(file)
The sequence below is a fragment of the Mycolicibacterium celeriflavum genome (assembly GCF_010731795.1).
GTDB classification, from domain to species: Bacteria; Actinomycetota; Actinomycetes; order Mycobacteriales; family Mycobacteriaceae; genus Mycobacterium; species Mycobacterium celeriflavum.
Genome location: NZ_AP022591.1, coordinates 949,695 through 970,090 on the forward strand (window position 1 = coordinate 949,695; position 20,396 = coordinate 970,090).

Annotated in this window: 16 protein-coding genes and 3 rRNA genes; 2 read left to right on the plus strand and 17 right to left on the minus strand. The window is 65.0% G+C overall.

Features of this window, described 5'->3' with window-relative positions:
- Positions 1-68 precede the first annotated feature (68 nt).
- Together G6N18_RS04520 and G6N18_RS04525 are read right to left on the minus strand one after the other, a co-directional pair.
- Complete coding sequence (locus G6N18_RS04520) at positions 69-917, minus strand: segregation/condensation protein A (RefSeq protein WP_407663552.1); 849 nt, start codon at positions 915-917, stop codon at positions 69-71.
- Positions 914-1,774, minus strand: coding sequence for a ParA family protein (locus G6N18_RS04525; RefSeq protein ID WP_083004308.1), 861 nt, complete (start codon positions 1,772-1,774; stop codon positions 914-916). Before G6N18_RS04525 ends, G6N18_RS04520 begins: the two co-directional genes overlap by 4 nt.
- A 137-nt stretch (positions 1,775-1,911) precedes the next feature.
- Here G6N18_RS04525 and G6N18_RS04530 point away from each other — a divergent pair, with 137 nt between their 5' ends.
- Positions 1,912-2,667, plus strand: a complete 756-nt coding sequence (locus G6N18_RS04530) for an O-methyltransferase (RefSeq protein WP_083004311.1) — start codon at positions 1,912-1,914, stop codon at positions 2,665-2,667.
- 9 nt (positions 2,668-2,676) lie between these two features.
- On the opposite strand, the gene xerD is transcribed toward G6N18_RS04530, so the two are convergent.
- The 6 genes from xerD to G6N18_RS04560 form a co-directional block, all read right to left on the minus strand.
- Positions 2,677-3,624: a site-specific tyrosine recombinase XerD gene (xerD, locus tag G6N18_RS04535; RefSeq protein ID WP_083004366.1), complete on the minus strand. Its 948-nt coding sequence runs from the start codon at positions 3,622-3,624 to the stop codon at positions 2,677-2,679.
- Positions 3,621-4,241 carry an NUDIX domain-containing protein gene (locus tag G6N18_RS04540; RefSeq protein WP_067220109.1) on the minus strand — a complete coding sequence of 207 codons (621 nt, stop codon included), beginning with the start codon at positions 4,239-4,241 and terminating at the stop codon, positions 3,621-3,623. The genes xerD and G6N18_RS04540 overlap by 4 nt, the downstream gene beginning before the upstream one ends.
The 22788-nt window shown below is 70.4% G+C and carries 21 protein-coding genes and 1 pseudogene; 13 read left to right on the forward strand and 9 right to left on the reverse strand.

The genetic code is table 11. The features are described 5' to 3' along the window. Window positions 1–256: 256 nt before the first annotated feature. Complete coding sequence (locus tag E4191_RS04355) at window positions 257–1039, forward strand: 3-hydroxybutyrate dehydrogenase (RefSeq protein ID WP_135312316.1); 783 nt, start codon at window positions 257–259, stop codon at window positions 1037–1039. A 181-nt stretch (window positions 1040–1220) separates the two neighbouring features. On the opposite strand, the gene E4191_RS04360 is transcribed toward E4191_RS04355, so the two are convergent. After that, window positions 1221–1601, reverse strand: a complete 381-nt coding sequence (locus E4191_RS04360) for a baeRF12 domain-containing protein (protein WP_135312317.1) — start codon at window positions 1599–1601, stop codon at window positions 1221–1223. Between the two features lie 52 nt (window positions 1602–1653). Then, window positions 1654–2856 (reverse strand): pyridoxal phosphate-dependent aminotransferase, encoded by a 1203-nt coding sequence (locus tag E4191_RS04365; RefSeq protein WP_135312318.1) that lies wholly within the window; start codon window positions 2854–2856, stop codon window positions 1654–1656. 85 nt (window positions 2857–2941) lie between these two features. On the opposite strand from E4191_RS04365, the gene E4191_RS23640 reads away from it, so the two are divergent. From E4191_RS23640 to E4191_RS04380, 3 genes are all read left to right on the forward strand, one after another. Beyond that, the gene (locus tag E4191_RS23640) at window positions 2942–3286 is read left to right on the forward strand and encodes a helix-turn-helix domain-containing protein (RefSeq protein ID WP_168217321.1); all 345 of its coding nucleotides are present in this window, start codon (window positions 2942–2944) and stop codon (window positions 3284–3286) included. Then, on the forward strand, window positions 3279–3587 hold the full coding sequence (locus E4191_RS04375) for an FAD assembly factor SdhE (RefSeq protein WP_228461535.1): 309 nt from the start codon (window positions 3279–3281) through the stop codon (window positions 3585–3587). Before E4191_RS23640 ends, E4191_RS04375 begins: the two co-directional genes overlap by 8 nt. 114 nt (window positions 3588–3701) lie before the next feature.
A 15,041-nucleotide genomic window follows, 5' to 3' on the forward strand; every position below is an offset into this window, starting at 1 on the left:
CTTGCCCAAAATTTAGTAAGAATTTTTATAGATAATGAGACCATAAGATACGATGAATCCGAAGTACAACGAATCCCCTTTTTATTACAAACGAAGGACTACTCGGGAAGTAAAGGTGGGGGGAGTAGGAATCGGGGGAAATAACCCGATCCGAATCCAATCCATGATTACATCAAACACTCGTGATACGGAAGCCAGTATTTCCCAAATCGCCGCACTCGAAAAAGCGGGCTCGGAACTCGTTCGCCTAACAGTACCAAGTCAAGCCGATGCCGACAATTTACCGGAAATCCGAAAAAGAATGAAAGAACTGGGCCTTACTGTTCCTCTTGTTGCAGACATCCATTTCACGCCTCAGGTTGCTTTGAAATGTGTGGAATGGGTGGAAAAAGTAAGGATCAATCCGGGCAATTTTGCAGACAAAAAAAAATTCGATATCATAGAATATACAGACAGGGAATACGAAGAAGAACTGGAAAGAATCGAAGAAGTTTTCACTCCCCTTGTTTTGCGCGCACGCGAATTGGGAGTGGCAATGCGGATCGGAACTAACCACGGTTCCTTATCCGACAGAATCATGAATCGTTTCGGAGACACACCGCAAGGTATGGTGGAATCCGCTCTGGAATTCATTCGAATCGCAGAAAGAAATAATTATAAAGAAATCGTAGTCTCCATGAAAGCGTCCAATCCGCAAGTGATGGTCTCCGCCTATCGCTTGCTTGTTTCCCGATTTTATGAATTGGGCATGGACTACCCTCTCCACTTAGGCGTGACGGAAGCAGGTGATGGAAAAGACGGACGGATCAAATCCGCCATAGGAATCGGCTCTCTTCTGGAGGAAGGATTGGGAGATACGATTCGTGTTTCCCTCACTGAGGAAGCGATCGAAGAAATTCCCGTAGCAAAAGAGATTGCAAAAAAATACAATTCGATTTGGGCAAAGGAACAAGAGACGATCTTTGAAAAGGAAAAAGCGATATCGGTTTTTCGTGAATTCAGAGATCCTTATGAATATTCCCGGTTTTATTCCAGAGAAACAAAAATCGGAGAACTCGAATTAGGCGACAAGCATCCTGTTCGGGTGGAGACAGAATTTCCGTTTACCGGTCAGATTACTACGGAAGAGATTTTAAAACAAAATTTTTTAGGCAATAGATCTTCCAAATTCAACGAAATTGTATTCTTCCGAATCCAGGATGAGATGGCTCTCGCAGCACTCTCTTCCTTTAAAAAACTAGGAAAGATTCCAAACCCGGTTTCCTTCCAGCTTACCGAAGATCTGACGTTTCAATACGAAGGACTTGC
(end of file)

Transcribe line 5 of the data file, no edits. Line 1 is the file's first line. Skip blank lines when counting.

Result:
Features of this window, described 5'->3' with window-relative positions: